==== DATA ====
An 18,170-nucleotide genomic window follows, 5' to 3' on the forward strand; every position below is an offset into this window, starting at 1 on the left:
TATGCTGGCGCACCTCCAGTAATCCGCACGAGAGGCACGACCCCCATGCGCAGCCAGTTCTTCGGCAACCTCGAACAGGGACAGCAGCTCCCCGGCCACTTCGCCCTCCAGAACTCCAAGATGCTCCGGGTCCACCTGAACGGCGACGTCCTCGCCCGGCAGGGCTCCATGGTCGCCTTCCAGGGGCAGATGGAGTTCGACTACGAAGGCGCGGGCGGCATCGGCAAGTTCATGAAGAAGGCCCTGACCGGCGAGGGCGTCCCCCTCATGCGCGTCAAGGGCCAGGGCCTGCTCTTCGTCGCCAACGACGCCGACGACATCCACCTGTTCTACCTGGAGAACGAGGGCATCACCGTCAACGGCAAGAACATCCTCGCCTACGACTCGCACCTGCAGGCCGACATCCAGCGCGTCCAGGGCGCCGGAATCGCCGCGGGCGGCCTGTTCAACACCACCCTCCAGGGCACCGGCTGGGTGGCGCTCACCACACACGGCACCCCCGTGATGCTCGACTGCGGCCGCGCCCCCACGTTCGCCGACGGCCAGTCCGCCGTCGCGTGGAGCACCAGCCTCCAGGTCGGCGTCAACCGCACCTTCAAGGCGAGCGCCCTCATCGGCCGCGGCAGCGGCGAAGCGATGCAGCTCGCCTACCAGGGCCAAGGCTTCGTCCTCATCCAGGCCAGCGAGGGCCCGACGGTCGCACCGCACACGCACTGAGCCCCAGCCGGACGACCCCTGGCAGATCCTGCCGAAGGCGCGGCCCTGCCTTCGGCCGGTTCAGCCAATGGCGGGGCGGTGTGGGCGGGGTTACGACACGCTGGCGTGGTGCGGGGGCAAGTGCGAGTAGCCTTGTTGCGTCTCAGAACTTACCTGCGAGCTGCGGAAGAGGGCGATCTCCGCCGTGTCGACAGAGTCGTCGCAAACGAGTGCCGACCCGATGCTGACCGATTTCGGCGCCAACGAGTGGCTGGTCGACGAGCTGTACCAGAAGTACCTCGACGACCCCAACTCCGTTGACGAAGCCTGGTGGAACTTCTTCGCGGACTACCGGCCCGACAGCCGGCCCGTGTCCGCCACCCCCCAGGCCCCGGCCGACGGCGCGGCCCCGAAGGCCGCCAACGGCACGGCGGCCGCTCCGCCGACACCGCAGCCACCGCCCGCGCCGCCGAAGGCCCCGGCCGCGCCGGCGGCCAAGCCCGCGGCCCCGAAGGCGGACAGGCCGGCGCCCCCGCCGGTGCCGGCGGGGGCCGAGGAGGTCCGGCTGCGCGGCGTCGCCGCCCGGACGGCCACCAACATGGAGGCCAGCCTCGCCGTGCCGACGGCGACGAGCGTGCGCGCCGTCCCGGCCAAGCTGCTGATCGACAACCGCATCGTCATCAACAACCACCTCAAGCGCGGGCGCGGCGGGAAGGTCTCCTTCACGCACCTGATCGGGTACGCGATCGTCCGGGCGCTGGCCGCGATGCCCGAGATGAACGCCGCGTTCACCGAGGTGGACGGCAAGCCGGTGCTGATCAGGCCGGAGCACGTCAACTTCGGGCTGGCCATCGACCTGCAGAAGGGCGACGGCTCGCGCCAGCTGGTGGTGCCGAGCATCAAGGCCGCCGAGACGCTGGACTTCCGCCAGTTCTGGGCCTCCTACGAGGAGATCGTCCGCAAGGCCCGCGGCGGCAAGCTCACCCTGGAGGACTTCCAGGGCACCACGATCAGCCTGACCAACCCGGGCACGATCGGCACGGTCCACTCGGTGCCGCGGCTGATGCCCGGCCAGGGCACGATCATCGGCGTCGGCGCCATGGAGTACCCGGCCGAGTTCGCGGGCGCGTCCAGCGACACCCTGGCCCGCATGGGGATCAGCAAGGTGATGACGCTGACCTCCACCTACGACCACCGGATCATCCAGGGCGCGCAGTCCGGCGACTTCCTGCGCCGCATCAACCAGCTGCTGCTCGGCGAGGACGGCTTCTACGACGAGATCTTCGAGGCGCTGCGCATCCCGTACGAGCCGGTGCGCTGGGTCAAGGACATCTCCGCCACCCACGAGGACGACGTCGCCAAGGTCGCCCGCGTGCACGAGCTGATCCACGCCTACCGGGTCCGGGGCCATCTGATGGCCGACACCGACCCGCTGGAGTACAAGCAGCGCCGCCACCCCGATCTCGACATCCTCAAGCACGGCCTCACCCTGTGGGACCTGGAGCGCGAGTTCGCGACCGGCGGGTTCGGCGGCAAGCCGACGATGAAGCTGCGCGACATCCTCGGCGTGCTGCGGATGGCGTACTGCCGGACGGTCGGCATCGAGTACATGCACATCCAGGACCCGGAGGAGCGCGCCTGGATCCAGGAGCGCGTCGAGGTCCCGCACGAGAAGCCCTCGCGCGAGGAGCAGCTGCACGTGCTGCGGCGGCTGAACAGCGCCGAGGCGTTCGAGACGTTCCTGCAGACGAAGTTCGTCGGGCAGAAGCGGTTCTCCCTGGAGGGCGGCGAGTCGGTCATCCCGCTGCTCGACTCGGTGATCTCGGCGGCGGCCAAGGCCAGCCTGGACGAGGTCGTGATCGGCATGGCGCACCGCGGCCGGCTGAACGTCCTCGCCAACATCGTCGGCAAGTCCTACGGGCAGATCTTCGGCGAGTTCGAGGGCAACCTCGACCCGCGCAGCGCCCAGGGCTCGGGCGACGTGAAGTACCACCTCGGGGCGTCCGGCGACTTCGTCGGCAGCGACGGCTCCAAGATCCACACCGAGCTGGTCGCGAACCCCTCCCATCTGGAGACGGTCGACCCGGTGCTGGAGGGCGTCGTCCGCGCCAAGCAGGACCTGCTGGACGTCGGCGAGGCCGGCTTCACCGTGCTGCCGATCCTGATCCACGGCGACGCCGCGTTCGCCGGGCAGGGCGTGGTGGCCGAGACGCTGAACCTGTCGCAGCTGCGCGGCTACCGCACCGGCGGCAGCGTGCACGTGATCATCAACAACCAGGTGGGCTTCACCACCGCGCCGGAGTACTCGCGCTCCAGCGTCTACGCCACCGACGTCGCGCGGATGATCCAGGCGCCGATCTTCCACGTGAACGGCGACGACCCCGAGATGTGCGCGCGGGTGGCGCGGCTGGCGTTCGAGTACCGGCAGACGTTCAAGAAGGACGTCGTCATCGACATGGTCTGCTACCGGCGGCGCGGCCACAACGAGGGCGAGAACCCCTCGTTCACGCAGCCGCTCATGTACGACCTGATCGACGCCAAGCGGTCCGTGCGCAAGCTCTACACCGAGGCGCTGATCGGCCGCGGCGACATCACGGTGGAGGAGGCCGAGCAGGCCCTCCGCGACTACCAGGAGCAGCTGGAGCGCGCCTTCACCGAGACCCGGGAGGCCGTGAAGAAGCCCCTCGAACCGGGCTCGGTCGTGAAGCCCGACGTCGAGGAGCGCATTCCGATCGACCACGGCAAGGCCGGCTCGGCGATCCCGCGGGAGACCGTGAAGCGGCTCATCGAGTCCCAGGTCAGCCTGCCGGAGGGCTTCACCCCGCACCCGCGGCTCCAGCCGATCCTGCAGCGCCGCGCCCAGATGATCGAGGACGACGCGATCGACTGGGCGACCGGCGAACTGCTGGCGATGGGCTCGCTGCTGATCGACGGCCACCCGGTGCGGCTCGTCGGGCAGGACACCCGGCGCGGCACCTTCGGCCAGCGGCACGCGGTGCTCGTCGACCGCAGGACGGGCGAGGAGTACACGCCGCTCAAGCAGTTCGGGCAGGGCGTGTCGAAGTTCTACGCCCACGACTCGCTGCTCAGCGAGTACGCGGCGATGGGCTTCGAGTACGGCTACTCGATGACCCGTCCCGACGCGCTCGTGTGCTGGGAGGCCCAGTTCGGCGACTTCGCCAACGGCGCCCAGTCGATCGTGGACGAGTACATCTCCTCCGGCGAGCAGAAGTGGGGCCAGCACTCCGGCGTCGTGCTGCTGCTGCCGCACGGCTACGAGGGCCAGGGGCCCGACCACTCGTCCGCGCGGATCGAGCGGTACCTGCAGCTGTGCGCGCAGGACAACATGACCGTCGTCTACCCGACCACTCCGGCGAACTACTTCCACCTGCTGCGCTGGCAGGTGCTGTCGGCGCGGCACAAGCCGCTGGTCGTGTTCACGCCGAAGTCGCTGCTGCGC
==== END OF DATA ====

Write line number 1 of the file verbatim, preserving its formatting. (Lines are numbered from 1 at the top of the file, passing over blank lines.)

An 18,170-nucleotide genomic window follows, 5' to 3' on the forward strand; every position below is an offset into this window, starting at 1 on the left: